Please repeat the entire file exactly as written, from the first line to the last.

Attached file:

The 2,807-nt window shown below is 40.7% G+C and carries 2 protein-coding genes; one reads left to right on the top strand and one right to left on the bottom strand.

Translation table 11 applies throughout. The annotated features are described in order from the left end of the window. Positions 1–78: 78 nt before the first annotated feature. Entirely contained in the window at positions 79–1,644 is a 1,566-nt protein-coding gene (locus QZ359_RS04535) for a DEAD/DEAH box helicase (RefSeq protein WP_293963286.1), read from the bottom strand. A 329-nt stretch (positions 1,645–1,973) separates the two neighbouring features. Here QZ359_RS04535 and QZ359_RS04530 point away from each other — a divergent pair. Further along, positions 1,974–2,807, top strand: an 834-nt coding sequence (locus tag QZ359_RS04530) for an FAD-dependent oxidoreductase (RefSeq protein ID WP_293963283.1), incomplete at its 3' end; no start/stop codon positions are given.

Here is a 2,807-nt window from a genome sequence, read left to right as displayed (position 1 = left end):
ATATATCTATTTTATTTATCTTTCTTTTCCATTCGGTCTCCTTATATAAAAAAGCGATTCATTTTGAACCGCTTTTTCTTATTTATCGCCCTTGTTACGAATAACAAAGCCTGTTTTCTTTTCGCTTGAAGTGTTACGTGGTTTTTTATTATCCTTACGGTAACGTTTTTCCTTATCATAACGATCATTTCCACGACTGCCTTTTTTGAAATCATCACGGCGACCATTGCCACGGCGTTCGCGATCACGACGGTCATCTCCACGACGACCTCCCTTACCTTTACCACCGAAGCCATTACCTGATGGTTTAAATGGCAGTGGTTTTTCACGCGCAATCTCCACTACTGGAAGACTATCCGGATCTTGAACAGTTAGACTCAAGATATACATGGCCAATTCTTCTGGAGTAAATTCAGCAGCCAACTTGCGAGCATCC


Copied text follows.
The 2,807-nt window shown below is 40.7% G+C and carries 2 protein-coding genes; one reads left to right on the top strand and one right to left on the bottom strand.

Translation table 11 applies throughout. The annotated features are described in order from the left end of the window. Positions 1–78: 78 nt before the first annotated feature. Entirely contained in the window at positions 79–1,644 is a 1,566-nt protein-coding gene (locus QZ359_RS04535) for a DEAD/DEAH box helicase (RefSeq protein WP_293963286.1), read from the bottom strand. A 329-nt stretch (positions 1,645–1,973) separates the two neighbouring features. Here QZ359_RS04535 and QZ359_RS04530 point away from each other — a divergent pair. Further along, positions 1,974–2,807, top strand: an 834-nt coding sequence (locus tag QZ359_RS04530) for an FAD-dependent oxidoreductase (RefSeq protein ID WP_293963283.1), incomplete at its 3' end; no start/stop codon positions are given.

Here is a 2,807-nt window from a genome sequence, read left to right as displayed (position 1 = left end):
ATATATCTATTTTATTTATCTTTCTTTTCCATTCGGTCTCCTTATATAAAAAAGCGATTCATTTTGAACCGCTTTTTCTTATTTATCGCCCTTGTTACGAATAACAAAGCCTGTTTTCTTTTCGCTTGAAGTGTTACGTGGTTTTTTATTATCCTTACGGTAACGTTTTTCCTTATCATAACGATCATTTCCACGACTGCCTTTTTTGAAATCATCACGGCGACCATTGCCACGGCGTTCGCGATCACGACGGTCATCTCCACGACGACCTCCCTTACCTTTACCACCGAAGCCATTACCTGATGGTTTAAATGGCAGTGGTTTTTCACGCGCAATCTCCACTACTGGAAGACTATCCGGATCTTGAACAGTTAGACTCAAGATATACATGGCCAATTCTTCTGGAGTAAATTCAGCAGCCAACTTGCGAGCATCC